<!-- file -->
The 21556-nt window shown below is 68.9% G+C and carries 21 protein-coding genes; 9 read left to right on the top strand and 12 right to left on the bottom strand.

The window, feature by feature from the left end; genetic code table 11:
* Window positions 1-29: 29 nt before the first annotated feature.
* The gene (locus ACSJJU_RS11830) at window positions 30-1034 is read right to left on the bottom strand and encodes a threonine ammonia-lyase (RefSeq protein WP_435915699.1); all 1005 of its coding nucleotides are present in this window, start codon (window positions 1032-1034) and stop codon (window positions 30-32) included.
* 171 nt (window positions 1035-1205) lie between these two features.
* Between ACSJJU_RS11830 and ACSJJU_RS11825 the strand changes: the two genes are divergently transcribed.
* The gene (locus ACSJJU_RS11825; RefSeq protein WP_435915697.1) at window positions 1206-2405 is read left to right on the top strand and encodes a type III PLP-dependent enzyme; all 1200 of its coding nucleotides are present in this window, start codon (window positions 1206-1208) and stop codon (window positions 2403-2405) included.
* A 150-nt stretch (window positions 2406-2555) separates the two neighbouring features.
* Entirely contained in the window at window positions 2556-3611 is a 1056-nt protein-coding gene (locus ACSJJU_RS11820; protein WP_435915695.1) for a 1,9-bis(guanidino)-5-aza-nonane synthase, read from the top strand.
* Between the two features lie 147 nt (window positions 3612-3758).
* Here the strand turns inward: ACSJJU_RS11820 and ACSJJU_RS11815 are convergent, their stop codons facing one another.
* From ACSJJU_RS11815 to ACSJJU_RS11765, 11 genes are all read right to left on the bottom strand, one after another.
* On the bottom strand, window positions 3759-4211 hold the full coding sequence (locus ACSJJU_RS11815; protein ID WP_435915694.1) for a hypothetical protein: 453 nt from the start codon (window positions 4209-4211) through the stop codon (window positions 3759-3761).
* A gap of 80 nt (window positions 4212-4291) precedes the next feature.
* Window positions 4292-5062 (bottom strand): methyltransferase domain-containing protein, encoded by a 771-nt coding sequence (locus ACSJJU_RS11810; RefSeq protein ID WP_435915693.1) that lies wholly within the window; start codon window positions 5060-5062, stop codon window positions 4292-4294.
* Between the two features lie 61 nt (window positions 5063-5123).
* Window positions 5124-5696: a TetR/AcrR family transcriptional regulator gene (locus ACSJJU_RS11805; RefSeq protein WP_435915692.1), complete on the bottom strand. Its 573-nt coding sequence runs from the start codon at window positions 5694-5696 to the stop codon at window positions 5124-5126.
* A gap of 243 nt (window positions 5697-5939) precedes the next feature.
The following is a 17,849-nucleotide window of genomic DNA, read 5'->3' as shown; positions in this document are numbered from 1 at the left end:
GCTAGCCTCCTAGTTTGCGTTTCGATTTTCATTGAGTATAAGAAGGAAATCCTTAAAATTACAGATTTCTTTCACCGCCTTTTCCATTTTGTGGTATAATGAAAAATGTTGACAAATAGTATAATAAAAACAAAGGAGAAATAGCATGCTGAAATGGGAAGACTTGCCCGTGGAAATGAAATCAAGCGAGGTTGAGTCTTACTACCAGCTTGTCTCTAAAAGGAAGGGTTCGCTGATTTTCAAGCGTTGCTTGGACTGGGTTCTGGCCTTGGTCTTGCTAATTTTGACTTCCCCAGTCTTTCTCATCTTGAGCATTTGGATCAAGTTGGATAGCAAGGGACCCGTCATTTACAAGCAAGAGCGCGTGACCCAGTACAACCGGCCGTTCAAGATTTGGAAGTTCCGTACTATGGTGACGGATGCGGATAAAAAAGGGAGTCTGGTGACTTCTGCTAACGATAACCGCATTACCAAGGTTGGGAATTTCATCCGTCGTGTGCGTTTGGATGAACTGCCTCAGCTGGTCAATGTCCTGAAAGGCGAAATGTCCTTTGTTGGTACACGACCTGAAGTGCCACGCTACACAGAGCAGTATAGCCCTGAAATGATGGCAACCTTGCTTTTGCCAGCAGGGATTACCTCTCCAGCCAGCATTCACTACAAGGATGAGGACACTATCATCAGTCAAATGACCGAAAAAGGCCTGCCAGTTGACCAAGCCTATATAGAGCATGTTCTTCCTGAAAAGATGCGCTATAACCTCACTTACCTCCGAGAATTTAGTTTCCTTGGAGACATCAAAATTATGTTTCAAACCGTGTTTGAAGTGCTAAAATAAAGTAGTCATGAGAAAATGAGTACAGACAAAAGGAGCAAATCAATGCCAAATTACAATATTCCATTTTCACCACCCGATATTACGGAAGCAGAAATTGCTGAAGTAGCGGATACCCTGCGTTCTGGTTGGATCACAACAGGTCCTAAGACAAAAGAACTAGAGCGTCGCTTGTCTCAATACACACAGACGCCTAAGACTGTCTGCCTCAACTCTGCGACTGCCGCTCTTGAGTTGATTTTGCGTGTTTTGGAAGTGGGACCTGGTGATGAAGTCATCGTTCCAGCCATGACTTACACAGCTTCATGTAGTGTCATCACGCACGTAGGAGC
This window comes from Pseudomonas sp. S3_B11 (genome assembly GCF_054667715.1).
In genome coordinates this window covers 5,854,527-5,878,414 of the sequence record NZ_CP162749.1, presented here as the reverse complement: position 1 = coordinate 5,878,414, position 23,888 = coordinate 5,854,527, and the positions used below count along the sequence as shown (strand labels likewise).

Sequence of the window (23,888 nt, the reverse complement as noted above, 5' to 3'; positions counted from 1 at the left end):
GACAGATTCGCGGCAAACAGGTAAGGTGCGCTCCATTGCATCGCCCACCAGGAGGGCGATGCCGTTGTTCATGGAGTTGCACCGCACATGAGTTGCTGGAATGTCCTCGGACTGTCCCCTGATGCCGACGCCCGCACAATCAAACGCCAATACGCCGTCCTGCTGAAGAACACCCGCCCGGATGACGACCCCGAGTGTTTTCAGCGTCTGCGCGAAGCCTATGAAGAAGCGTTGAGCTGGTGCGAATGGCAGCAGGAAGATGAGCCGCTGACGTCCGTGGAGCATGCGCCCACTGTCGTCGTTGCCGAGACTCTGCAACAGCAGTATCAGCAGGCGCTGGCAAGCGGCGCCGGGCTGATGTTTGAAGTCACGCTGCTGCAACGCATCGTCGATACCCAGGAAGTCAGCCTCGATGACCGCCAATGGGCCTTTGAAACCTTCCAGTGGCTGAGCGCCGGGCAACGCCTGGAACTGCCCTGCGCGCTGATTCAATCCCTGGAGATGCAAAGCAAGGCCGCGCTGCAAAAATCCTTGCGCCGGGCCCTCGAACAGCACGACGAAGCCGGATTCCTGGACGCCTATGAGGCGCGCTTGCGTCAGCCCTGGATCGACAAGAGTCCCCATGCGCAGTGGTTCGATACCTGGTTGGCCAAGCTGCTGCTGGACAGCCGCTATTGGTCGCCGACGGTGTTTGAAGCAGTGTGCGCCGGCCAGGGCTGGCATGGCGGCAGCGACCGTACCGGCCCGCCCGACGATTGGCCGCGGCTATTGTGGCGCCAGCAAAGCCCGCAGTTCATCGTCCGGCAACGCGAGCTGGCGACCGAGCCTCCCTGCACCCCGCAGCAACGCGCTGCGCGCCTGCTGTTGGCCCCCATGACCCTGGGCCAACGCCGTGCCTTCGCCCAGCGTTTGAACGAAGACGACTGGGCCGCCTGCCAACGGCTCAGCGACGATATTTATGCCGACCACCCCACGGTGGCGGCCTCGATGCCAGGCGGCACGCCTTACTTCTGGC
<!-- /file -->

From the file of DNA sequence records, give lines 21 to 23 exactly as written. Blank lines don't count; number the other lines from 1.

This window comes from Pseudomonas sp. S3_B11 (genome assembly GCF_054667715.1).
In genome coordinates this window covers 5,854,527-5,878,414 of the sequence record NZ_CP162749.1, presented here as the reverse complement: position 1 = coordinate 5,878,414, position 23,888 = coordinate 5,854,527, and the positions used below count along the sequence as shown (strand labels likewise).

Sequence of the window (23,888 nt, the reverse complement as noted above, 5' to 3'; positions counted from 1 at the left end):